The German philosopher Johann Friedrich Herbart mentions cardinal virtues:


In the tradition of Thomas Aquinas, the philosopher Josef Pieper identifies the following Christian cardinal virtues:

He gives prudence first. Out of it all other virtues are born. Wisdom is the measure of justice, bravery, and moderation. In the disoriented post-war period, he succinctly summed up this Christian belief:

“There is no sentence of the classical Christian doctrine of life that sounds so unfamiliar, even so strange and strange to the ear of today's man, even the Christian: that the virtue of prudence is the bearer and the formal basis of all other cardinal virtues Justice, bravery and moderation: that only those who are wise can also be just, brave and measured; and that the good person is good by virtue of his cleverness. "

- Josef Pieper


The five Confucian cardinal virtues ( chin.五常 wŭcháng) are:

or according to Mengzi accordingly

  • Intimacy (親Qin ) between father and son
  • Right action (義 ) between prince and subject
  • Separation (別bié ) between husband and wife
  • Order (序 ) between old and young
  • Truthfulness (信xìn ) between friend and friend

Yoga and Hinduism

5 yamas :

5 niyamas :

Allegorical representation of the cardinal virtues

Allegorical representations of the cardinal virtues are typical elements of representative tombs of the Renaissance and Baroque, especially on funerary monuments for popes, bishops or secular rulers such as the Doges of Venice .


Grave of Pope Clement II in Bamberg Cathedral :

Depiction of the virtues on the representative baroque facade (1737) of the Gesuati Church in Venice are intended to make the Dominicans , who commissioned the church and facade, famous.


The allegorical representations of the virtues are always feminine, according to the gender of the term in Latin. Attached inscriptions or attributes help the viewer to identify the respective virtues.

Worldly virtues

Prudentia with two faces and a mirror, detail from Raphael's Cardinal and Divine Virtues , fresco in the Raphael Rooms
Justice (Justitia) with scales, sword and crown, medallion on the ceiling of the Stanza della Segnatura in the rooms of Raphael

Christian virtues

Giotto's presentation of the three theological virtues

The canon of the four virtues does not appear in the New Testament . The apostle Paul introduced three theological virtues (cf. 1 Cor 13:13  EU ):

  • Faith (Latin fides ),
  • Hope (Latin spes ) and
  • Love (Latin caritas ).

The following illustration can be found in the Cappella degli Scrovegni in Padua.

Together this results in the number seven:

They are contrasted with the seven deadly sins (main vices) in the Catechism of the Catholic Church .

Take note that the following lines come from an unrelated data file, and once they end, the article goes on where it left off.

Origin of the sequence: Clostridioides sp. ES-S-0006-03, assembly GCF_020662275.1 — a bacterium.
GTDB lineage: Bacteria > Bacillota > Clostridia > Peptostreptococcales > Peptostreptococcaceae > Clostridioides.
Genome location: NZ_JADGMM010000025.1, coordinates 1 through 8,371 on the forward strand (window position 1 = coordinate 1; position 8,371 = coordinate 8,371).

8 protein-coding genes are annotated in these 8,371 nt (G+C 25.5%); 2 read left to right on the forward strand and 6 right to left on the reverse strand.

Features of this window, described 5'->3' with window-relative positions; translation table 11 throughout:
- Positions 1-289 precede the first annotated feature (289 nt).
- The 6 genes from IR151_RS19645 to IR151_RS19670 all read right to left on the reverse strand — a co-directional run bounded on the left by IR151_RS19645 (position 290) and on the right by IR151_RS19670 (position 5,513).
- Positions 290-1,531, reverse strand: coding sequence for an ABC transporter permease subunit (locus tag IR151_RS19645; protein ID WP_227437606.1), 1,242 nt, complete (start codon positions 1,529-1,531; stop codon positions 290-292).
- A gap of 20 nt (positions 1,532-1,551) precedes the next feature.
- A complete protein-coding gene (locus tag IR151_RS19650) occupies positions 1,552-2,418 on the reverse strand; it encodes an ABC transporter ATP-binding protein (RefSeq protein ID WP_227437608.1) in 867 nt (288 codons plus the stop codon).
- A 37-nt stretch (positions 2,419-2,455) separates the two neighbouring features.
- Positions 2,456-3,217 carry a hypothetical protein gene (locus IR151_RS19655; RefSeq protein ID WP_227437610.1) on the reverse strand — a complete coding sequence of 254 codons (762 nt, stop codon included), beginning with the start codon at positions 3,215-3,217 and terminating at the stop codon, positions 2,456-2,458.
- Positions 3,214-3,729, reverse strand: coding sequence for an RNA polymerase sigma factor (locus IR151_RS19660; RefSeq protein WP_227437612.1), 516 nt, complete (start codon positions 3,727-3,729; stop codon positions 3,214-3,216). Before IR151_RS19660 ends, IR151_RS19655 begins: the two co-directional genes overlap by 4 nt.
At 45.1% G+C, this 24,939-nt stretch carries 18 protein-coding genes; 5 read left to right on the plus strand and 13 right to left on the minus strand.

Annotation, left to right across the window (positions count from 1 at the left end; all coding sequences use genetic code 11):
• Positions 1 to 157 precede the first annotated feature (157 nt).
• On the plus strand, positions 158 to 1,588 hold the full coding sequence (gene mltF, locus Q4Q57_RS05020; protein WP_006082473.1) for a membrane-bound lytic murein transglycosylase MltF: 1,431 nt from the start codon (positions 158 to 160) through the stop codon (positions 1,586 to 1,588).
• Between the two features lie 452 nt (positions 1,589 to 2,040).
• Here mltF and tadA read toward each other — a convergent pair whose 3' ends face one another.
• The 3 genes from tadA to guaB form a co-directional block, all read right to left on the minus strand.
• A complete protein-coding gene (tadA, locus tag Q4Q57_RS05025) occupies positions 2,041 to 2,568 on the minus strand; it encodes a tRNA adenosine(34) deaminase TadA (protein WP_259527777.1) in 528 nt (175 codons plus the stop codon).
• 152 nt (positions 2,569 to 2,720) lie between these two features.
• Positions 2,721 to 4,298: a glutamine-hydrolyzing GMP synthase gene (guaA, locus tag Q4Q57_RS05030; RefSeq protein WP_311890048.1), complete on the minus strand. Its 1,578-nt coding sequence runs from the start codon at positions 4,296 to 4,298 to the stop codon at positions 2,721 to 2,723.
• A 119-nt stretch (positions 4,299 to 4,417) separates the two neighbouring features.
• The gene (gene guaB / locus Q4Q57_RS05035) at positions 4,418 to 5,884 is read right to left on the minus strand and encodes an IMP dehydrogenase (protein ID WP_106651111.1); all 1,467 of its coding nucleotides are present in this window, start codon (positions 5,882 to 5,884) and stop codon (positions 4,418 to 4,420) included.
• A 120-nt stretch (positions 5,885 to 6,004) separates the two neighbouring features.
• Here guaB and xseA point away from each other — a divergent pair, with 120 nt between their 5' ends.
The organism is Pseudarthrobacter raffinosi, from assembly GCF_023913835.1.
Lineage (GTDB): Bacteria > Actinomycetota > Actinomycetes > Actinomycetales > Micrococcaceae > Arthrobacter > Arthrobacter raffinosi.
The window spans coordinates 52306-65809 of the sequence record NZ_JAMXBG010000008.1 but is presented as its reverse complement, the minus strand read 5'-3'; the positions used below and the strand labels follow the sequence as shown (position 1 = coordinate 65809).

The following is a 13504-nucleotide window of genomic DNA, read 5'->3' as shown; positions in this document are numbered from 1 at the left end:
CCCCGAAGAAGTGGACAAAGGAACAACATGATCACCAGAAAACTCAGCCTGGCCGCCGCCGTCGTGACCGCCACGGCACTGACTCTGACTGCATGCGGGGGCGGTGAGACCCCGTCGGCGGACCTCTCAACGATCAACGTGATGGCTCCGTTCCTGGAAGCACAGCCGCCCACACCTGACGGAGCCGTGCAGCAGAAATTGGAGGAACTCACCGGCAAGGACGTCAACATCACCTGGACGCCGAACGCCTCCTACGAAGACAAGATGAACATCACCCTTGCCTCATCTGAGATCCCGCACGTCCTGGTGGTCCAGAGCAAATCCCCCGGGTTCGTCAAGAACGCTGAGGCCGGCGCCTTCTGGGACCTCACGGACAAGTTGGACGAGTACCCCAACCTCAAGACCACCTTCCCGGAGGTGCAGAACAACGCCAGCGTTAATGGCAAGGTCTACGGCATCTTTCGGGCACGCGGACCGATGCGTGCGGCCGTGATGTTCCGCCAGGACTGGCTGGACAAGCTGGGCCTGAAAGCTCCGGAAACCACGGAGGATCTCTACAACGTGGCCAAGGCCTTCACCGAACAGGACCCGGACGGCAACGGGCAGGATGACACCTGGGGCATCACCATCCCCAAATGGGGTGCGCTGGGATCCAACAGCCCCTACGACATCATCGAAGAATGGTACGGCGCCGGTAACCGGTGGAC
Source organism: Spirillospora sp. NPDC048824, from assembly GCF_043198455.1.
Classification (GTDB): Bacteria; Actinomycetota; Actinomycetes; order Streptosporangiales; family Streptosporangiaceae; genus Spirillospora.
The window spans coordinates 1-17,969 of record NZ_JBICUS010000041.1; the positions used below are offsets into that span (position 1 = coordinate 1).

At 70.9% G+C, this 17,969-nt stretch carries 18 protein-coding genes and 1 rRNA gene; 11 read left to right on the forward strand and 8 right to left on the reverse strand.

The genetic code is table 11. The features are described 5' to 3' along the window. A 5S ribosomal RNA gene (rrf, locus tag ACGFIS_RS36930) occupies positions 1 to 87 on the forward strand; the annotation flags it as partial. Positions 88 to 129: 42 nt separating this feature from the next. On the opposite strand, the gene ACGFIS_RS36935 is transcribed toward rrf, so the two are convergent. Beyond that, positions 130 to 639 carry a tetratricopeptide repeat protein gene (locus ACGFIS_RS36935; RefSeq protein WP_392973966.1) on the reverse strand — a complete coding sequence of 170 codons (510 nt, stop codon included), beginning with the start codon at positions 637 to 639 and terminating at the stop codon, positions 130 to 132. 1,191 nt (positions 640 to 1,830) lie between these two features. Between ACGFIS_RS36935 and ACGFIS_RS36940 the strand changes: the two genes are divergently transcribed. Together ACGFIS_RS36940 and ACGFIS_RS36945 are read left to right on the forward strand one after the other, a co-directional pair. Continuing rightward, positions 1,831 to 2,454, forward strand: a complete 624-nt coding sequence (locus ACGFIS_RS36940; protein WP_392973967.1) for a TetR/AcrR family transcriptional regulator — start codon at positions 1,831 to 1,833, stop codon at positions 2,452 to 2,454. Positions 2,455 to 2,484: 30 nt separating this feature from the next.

See also


  • Maria Becker: Chresis. The method of the church fathers in dealing with ancient culture , Volume 4: The cardinal virtues in Cicero and Ambrosius: De officiis , Schwabe, Basel 1994, ISBN 3-7965-0953-3 .
  • Carl Joachim Classen : The platonic-stoic canon of the cardinal virtues in Philon, Clemens Alexandrinus and Origen . In: Adolf Martin Ritter (Ed.): Kerygma and Logos . Vandenhoeck & Ruprecht, Göttingen 1979, ISBN 3-525-55369-2 , pp. 68-88.
  • Albrecht Dihle: The Canon of the Two Virtues , Westdeutscher Verlag, Cologne 1968.
  • Sibylle Mähl: Quadriga virtutum. The cardinal virtues in the intellectual history of the Carolingian era . Böhlau, Cologne 1969.
  • Josef Pieper : The team of four - cleverness, justice, bravery, moderation . Munich 1998, ISBN 3-466-40171-2 .
  • Eduard Schwartz : Ethics of the Greeks . Koehler, Stuttgart 1951.
  • Ulrich Klein: Cardinal virtues . In: Historical Dictionary of Philosophy . Vol. 4: I-K . Schwabe, Basel 1976, Sp. 695-696, ISBN 3-7965-0115-X .

Web links

Wiktionary: Cardinal virtue  - explanations of meanings, word origins, synonyms, translations


  1. Martin Biermann: The funeral speeches of St. Ambrosius of Milan . 1995, p. 62, note 47.
  2. HWB of Philosophy. Vol. 4. Col. 695.
  3. ^ Thomas Aquinas, De virtutes 1. 12-14. Quoted from HWB d. Philosophy.
  4. ^ Kant: Basis for the Metaphysics of Morals , Anaconda Verlag 2008
  5. Cardinal Virtues . In: Meyers Konversations-Lexikon . 4th edition. Volume 9, Verlag des Bibliographisches Institut, Leipzig / Vienna 1885–1892, p. 507.
  6. Thomas Aquinas: Summa theologica I, II, 64 - Quaestiones disputate de virtutibus in communi, 13
  7. Josef Pieper. The First of the Cardinal Virtues, from Christian Philosophy in Germany 1920–1945, Regensburg 1949, p. 253.
  8. Hans Biedermann: Knaurs Lexicon of Symbols . Ed .: Gerhard Riemann. Bertelsmann, Gütersloh 1989, p. 451 .